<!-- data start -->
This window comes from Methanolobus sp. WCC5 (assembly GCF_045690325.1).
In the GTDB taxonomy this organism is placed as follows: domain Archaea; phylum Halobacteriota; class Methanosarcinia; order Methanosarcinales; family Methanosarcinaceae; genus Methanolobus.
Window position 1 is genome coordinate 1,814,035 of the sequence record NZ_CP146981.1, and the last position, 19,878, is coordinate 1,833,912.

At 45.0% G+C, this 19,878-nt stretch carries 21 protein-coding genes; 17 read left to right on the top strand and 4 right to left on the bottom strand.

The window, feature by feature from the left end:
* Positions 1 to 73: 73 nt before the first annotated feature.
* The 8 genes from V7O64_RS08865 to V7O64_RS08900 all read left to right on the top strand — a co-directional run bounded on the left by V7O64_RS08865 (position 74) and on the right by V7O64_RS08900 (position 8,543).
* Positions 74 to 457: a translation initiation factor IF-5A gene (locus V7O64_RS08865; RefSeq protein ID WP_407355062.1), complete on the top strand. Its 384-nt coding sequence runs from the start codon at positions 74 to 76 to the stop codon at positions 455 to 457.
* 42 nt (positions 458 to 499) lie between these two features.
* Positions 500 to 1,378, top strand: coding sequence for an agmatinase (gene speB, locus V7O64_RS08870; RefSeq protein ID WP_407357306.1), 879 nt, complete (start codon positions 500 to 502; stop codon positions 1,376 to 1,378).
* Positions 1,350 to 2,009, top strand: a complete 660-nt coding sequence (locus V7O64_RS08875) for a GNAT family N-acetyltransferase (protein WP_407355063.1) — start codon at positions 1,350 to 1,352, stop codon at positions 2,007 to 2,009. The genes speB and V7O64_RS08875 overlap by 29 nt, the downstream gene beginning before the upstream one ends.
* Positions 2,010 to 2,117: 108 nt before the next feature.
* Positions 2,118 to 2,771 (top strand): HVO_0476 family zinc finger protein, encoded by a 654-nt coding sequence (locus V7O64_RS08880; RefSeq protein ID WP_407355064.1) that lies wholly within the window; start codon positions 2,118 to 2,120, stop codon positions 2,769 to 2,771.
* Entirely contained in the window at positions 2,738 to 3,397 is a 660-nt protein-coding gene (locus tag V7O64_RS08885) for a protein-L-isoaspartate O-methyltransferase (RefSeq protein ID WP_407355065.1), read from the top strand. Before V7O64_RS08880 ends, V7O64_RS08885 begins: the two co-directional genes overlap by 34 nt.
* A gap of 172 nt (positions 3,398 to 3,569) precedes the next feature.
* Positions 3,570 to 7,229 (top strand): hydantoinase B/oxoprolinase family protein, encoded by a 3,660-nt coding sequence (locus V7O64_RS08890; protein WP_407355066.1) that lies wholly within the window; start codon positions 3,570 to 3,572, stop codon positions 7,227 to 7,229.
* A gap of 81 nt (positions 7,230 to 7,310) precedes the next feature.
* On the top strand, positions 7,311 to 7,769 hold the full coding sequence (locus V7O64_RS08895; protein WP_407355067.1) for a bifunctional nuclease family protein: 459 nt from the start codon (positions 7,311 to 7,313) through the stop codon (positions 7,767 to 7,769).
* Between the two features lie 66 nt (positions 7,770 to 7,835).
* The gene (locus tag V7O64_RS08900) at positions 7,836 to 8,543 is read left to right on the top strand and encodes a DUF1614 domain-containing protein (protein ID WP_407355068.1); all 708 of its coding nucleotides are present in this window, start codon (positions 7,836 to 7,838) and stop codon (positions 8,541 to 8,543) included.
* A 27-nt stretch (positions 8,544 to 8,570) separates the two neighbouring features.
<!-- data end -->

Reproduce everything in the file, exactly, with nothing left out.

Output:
This window comes from Methanolobus sp. WCC5 (assembly GCF_045690325.1).
In the GTDB taxonomy this organism is placed as follows: domain Archaea; phylum Halobacteriota; class Methanosarcinia; order Methanosarcinales; family Methanosarcinaceae; genus Methanolobus.
Window position 1 is genome coordinate 1,814,035 of the sequence record NZ_CP146981.1, and the last position, 19,878, is coordinate 1,833,912.

At 45.0% G+C, this 19,878-nt stretch carries 21 protein-coding genes; 17 read left to right on the top strand and 4 right to left on the bottom strand.

The window, feature by feature from the left end:
* Positions 1 to 73: 73 nt before the first annotated feature.
* The 8 genes from V7O64_RS08865 to V7O64_RS08900 all read left to right on the top strand — a co-directional run bounded on the left by V7O64_RS08865 (position 74) and on the right by V7O64_RS08900 (position 8,543).
* Positions 74 to 457: a translation initiation factor IF-5A gene (locus V7O64_RS08865; RefSeq protein ID WP_407355062.1), complete on the top strand. Its 384-nt coding sequence runs from the start codon at positions 74 to 76 to the stop codon at positions 455 to 457.
* 42 nt (positions 458 to 499) lie between these two features.
* Positions 500 to 1,378, top strand: coding sequence for an agmatinase (gene speB, locus V7O64_RS08870; RefSeq protein ID WP_407357306.1), 879 nt, complete (start codon positions 500 to 502; stop codon positions 1,376 to 1,378).
* Positions 1,350 to 2,009, top strand: a complete 660-nt coding sequence (locus V7O64_RS08875) for a GNAT family N-acetyltransferase (protein WP_407355063.1) — start codon at positions 1,350 to 1,352, stop codon at positions 2,007 to 2,009. The genes speB and V7O64_RS08875 overlap by 29 nt, the downstream gene beginning before the upstream one ends.
* Positions 2,010 to 2,117: 108 nt before the next feature.
* Positions 2,118 to 2,771 (top strand): HVO_0476 family zinc finger protein, encoded by a 654-nt coding sequence (locus V7O64_RS08880; RefSeq protein ID WP_407355064.1) that lies wholly within the window; start codon positions 2,118 to 2,120, stop codon positions 2,769 to 2,771.
* Entirely contained in the window at positions 2,738 to 3,397 is a 660-nt protein-coding gene (locus tag V7O64_RS08885) for a protein-L-isoaspartate O-methyltransferase (RefSeq protein ID WP_407355065.1), read from the top strand. Before V7O64_RS08880 ends, V7O64_RS08885 begins: the two co-directional genes overlap by 34 nt.
* A gap of 172 nt (positions 3,398 to 3,569) precedes the next feature.
* Positions 3,570 to 7,229 (top strand): hydantoinase B/oxoprolinase family protein, encoded by a 3,660-nt coding sequence (locus V7O64_RS08890; protein WP_407355066.1) that lies wholly within the window; start codon positions 3,570 to 3,572, stop codon positions 7,227 to 7,229.
* A gap of 81 nt (positions 7,230 to 7,310) precedes the next feature.
* On the top strand, positions 7,311 to 7,769 hold the full coding sequence (locus V7O64_RS08895; protein WP_407355067.1) for a bifunctional nuclease family protein: 459 nt from the start codon (positions 7,311 to 7,313) through the stop codon (positions 7,767 to 7,769).
* Between the two features lie 66 nt (positions 7,770 to 7,835).
* The gene (locus tag V7O64_RS08900) at positions 7,836 to 8,543 is read left to right on the top strand and encodes a DUF1614 domain-containing protein (protein ID WP_407355068.1); all 708 of its coding nucleotides are present in this window, start codon (positions 7,836 to 7,838) and stop codon (positions 8,541 to 8,543) included.
* A 27-nt stretch (positions 8,544 to 8,570) separates the two neighbouring features.